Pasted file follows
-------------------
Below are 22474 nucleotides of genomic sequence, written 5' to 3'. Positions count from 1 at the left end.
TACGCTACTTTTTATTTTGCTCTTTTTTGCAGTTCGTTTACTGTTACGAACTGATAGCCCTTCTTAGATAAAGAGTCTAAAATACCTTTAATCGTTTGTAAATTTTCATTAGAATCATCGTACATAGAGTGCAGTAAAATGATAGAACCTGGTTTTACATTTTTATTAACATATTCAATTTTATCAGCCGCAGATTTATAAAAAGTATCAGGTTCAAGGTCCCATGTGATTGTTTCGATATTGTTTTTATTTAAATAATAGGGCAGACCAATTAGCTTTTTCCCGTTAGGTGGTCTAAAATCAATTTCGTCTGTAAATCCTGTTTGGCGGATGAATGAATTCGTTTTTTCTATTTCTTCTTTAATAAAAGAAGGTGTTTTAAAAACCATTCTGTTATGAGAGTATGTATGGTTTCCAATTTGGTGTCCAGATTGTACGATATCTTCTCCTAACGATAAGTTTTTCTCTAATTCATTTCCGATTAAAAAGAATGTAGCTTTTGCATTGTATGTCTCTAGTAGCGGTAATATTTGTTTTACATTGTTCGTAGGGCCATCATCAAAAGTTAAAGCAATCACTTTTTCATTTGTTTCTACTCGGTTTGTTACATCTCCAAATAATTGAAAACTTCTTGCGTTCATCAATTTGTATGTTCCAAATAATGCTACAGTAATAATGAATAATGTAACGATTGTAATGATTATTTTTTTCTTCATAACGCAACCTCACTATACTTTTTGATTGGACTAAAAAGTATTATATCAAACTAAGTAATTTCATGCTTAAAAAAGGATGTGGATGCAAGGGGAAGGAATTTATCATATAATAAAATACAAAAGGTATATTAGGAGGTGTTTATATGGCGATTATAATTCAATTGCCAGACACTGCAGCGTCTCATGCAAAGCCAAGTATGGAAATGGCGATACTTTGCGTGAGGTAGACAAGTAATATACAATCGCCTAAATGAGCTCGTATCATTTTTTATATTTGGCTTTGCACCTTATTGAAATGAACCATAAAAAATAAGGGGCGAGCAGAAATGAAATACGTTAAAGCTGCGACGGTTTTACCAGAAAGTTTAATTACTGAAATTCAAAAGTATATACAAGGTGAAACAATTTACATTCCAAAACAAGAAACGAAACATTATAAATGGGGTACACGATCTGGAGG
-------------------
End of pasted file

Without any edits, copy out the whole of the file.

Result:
Below are 22474 nucleotides of genomic sequence, written 5' to 3'. Positions count from 1 at the left end.
TACGCTACTTTTTATTTTGCTCTTTTTTGCAGTTCGTTTACTGTTACGAACTGATAGCCCTTCTTAGATAAAGAGTCTAAAATACCTTTAATCGTTTGTAAATTTTCATTAGAATCATCGTACATAGAGTGCAGTAAAATGATAGAACCTGGTTTTACATTTTTATTAACATATTCAATTTTATCAGCCGCAGATTTATAAAAAGTATCAGGTTCAAGGTCCCATGTGATTGTTTCGATATTGTTTTTATTTAAATAATAGGGCAGACCAATTAGCTTTTTCCCGTTAGGTGGTCTAAAATCAATTTCGTCTGTAAATCCTGTTTGGCGGATGAATGAATTCGTTTTTTCTATTTCTTCTTTAATAAAAGAAGGTGTTTTAAAAACCATTCTGTTATGAGAGTATGTATGGTTTCCAATTTGGTGTCCAGATTGTACGATATCTTCTCCTAACGATAAGTTTTTCTCTAATTCATTTCCGATTAAAAAGAATGTAGCTTTTGCATTGTATGTCTCTAGTAGCGGTAATATTTGTTTTACATTGTTCGTAGGGCCATCATCAAAAGTTAAAGCAATCACTTTTTCATTTGTTTCTACTCGGTTTGTTACATCTCCAAATAATTGAAAACTTCTTGCGTTCATCAATTTGTATGTTCCAAATAATGCTACAGTAATAATGAATAATGTAACGATTGTAATGATTATTTTTTTCTTCATAACGCAACCTCACTATACTTTTTGATTGGACTAAAAAGTATTATATCAAACTAAGTAATTTCATGCTTAAAAAAGGATGTGGATGCAAGGGGAAGGAATTTATCATATAATAAAATACAAAAGGTATATTAGGAGGTGTTTATATGGCGATTATAATTCAATTGCCAGACACTGCAGCGTCTCATGCAAAGCCAAGTATGGAAATGGCGATACTTTGCGTGAGGTAGACAAGTAATATACAATCGCCTAAATGAGCTCGTATCATTTTTTATATTTGGCTTTGCACCTTATTGAAATGAACCATAAAAAATAAGGGGCGAGCAGAAATGAAATACGTTAAAGCTGCGACGGTTTTACCAGAAAGTTTAATTACTGAAATTCAAAAGTATATACAAGGTGAAACAATTTACATTCCAAAACAAGAAACGAAACATTATAAATGGGGTACACGATCTGGAGG